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27 thoughts on “Getting back into the swing of things…

  1. Good luck with your book! Your first stage sounds more like revising than editing to me. I'd recommend Self-Editing for Fiction Writers by Renni Browne and Dave King, excellent book.

  2. 15 rounds sounds about right–teehee. I try to start with a holistic read–those story arcs/plot points, unfinished threads. totallay has to be the first edit round, as what is the point in changing WORDS if the words are getting cut anyway. It is also a good place to note strong or weak scenes. Next I read more carefully for wording level stuff and typos.

    THEN I give it to a couple critique partners who haven't seen it before for a fresh read, address THEIR issues. And another read for wording/errors. Then I think about things like pacing/voice and do an OUT LOUD read (maybe some word clouds on the first 3 chapters to see if I am over-using)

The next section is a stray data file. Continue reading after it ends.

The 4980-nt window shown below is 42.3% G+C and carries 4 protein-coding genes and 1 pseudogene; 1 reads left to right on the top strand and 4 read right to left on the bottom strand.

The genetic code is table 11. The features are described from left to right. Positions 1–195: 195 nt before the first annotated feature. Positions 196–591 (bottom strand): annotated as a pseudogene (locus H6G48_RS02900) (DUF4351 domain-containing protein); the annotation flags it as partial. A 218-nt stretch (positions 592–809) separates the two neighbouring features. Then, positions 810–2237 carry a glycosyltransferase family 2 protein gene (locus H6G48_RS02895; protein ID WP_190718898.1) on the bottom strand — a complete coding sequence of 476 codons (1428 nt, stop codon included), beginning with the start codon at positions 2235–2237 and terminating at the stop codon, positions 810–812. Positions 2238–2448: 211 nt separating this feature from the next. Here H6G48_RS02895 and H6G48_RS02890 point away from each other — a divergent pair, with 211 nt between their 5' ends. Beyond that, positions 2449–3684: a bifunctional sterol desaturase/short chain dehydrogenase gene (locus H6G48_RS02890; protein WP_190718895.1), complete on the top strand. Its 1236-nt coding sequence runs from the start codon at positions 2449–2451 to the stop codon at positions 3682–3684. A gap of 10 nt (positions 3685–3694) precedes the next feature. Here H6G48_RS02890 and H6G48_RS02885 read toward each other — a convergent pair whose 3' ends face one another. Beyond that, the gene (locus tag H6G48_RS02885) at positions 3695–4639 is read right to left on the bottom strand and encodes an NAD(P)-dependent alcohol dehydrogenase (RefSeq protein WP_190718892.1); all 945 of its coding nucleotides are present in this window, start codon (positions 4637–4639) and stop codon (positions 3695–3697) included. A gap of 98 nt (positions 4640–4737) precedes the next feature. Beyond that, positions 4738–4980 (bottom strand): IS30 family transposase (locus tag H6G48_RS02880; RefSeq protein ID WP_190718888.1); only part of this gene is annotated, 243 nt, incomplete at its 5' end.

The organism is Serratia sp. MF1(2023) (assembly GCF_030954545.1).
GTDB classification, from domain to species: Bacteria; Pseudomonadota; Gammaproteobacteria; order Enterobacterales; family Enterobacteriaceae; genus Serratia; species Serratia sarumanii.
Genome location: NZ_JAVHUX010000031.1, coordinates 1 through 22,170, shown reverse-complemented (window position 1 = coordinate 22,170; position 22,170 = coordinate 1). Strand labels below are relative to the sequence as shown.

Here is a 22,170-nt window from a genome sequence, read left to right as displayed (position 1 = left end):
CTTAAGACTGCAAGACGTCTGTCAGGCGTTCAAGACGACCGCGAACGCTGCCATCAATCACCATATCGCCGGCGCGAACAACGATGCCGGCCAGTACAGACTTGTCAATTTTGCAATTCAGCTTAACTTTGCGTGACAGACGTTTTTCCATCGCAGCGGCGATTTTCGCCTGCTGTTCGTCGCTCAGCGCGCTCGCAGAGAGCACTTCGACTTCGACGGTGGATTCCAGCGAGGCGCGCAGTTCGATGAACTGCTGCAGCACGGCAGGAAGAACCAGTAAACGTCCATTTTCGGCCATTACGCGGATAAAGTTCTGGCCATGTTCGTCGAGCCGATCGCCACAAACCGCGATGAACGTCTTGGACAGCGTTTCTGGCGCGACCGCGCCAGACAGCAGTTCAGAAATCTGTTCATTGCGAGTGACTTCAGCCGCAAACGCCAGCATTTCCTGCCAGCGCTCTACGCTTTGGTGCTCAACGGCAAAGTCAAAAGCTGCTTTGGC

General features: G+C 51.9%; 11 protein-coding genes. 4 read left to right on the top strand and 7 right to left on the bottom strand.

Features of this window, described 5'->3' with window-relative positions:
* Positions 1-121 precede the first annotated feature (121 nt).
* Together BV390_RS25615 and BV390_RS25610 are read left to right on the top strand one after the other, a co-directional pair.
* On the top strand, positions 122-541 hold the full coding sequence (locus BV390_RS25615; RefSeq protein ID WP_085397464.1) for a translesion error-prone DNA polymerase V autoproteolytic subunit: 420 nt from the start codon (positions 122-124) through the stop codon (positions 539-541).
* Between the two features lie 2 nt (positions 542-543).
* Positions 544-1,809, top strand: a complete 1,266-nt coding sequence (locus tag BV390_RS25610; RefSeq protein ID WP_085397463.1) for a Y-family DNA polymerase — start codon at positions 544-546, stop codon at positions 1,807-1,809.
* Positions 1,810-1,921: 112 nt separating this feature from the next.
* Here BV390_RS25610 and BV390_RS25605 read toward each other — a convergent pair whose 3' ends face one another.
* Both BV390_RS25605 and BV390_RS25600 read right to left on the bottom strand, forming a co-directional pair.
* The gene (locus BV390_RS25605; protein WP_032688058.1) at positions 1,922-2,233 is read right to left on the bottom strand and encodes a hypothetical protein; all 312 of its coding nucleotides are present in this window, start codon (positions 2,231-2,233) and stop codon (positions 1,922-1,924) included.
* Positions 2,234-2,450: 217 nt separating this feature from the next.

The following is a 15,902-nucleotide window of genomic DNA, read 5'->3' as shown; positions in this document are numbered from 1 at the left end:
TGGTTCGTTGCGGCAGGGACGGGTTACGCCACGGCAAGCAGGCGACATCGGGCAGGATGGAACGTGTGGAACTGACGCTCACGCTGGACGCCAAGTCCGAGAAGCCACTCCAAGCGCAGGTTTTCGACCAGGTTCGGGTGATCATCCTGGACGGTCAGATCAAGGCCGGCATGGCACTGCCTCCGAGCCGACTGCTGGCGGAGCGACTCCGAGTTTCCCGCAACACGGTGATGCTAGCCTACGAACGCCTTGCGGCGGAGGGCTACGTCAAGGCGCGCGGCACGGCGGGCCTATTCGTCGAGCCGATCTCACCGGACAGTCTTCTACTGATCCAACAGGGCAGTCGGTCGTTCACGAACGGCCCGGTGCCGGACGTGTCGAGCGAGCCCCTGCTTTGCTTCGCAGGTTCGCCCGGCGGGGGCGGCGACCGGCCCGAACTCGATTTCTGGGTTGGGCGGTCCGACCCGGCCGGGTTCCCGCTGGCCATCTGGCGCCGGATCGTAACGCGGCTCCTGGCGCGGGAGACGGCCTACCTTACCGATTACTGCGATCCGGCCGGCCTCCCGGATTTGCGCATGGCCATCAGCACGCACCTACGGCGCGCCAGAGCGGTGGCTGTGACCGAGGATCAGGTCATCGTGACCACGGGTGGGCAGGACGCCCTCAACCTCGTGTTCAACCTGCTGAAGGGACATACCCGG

It is a good time to know your critique partners. Some people actually try to edit for you, where others note big stuff. The former need your nearly done draft, the latter get the earlier ones. If you can find a pacing pro, you are golden.

  3. Congrats on the 200th post! πŸ˜€

    And congrats on starting your edits! I'm knee-deep in mine but I don't have that much of a plan. I just edit each chapter at a time and try to fix everything I can at once. Usually it means I end up re-writing the whole thing (multiple times). If your method works I might have to switch πŸ˜›

  4. Tip: Use your Find Tool to highlight extra words you won't need: of, that, then, about, and words ending in 'ly'. Find a list of over used words and go through your manuscript. I've got a plan to list those suckers on my blog, but have yet to do it.

  5. The read-aloud is very important. A lot of writers skip is because it's such a bug-a-boo. But it's really worth it–you'll find small pacing issues, awkward wording, redundancies, etc. But I'd definitely wait to do it until just before you're ready to start querying.